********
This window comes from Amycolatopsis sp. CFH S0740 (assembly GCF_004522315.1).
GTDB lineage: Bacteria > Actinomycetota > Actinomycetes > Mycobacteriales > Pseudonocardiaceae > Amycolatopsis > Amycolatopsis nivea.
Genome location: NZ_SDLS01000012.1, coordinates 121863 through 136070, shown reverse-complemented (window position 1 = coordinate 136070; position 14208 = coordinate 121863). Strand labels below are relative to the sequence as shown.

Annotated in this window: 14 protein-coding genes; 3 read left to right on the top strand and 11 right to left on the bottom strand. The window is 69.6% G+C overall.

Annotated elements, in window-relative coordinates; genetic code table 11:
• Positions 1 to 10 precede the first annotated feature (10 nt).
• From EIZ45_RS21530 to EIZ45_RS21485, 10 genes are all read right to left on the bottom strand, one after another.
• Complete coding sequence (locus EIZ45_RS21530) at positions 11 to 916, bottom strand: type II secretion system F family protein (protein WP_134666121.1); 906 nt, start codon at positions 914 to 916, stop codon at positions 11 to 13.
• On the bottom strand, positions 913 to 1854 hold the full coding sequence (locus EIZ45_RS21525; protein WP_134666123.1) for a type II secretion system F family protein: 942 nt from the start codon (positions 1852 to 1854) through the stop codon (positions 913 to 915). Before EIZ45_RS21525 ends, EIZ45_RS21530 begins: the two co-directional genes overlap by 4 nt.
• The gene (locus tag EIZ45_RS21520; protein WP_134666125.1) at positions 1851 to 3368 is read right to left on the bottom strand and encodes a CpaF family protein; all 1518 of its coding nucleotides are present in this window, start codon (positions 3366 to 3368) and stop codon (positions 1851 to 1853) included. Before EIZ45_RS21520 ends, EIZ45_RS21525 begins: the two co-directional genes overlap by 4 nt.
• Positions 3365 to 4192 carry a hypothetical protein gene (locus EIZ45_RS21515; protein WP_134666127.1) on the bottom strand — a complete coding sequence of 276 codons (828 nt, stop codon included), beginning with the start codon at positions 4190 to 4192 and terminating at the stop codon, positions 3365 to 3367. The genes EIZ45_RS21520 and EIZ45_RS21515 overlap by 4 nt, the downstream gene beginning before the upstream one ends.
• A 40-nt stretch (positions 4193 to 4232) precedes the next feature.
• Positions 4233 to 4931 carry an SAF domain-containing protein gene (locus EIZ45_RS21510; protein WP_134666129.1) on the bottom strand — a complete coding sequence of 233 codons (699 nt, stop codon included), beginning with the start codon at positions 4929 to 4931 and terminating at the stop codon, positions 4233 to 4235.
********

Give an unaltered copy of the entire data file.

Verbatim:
This window comes from Amycolatopsis sp. CFH S0740 (assembly GCF_004522315.1).
GTDB lineage: Bacteria > Actinomycetota > Actinomycetes > Mycobacteriales > Pseudonocardiaceae > Amycolatopsis > Amycolatopsis nivea.
Genome location: NZ_SDLS01000012.1, coordinates 121863 through 136070, shown reverse-complemented (window position 1 = coordinate 136070; position 14208 = coordinate 121863). Strand labels below are relative to the sequence as shown.

Annotated in this window: 14 protein-coding genes; 3 read left to right on the top strand and 11 right to left on the bottom strand. The window is 69.6% G+C overall.

Annotated elements, in window-relative coordinates; genetic code table 11:
• Positions 1 to 10 precede the first annotated feature (10 nt).
• From EIZ45_RS21530 to EIZ45_RS21485, 10 genes are all read right to left on the bottom strand, one after another.
• Complete coding sequence (locus EIZ45_RS21530) at positions 11 to 916, bottom strand: type II secretion system F family protein (protein WP_134666121.1); 906 nt, start codon at positions 914 to 916, stop codon at positions 11 to 13.
• On the bottom strand, positions 913 to 1854 hold the full coding sequence (locus EIZ45_RS21525; protein WP_134666123.1) for a type II secretion system F family protein: 942 nt from the start codon (positions 1852 to 1854) through the stop codon (positions 913 to 915). Before EIZ45_RS21525 ends, EIZ45_RS21530 begins: the two co-directional genes overlap by 4 nt.
• The gene (locus tag EIZ45_RS21520; protein WP_134666125.1) at positions 1851 to 3368 is read right to left on the bottom strand and encodes a CpaF family protein; all 1518 of its coding nucleotides are present in this window, start codon (positions 3366 to 3368) and stop codon (positions 1851 to 1853) included. Before EIZ45_RS21520 ends, EIZ45_RS21525 begins: the two co-directional genes overlap by 4 nt.
• Positions 3365 to 4192 carry a hypothetical protein gene (locus EIZ45_RS21515; protein WP_134666127.1) on the bottom strand — a complete coding sequence of 276 codons (828 nt, stop codon included), beginning with the start codon at positions 4190 to 4192 and terminating at the stop codon, positions 3365 to 3367. The genes EIZ45_RS21520 and EIZ45_RS21515 overlap by 4 nt, the downstream gene beginning before the upstream one ends.
• A 40-nt stretch (positions 4193 to 4232) precedes the next feature.
• Positions 4233 to 4931 carry an SAF domain-containing protein gene (locus EIZ45_RS21510; protein WP_134666129.1) on the bottom strand — a complete coding sequence of 233 codons (699 nt, stop codon included), beginning with the start codon at positions 4929 to 4931 and terminating at the stop codon, positions 4233 to 4235.